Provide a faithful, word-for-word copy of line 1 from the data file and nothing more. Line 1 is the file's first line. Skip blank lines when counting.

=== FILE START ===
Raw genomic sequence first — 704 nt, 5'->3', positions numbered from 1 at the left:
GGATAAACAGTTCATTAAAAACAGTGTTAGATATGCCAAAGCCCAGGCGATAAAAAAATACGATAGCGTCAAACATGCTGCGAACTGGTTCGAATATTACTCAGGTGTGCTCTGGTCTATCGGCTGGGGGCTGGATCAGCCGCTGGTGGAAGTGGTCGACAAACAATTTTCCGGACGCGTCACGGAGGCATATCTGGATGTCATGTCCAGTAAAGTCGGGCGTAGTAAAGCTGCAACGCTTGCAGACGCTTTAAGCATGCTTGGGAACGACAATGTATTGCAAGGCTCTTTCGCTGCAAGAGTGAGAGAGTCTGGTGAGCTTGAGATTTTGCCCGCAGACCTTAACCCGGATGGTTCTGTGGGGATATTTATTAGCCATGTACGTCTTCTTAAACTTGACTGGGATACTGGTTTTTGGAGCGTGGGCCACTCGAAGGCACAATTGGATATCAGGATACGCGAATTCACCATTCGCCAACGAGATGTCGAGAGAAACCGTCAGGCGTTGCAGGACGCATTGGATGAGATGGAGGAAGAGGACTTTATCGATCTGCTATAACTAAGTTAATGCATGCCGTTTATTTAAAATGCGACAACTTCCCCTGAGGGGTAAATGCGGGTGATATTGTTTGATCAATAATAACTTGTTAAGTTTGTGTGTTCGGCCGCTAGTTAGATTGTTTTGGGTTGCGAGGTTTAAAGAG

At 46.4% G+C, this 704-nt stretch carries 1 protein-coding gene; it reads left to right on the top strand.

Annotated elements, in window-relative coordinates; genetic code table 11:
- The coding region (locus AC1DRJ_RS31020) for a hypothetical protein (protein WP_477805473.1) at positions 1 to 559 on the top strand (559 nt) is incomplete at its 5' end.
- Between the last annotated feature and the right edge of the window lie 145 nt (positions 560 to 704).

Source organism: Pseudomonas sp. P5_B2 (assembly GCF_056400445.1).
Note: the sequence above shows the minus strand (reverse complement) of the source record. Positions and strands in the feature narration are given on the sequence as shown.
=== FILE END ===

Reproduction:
Raw genomic sequence first — 704 nt, 5'->3', positions numbered from 1 at the left: